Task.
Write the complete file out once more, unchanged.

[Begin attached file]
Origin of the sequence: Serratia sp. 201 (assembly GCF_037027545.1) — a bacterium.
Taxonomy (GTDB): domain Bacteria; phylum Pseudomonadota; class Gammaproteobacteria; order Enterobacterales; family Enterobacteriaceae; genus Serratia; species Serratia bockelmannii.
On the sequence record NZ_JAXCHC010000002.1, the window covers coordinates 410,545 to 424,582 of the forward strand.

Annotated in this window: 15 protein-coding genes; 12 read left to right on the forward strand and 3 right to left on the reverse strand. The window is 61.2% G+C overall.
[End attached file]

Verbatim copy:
Origin of the sequence: Serratia sp. 201 (assembly GCF_037027545.1) — a bacterium.
Taxonomy (GTDB): domain Bacteria; phylum Pseudomonadota; class Gammaproteobacteria; order Enterobacterales; family Enterobacteriaceae; genus Serratia; species Serratia bockelmannii.
On the sequence record NZ_JAXCHC010000002.1, the window covers coordinates 410,545 to 424,582 of the forward strand.

Annotated in this window: 15 protein-coding genes; 12 read left to right on the forward strand and 3 right to left on the reverse strand. The window is 61.2% G+C overall.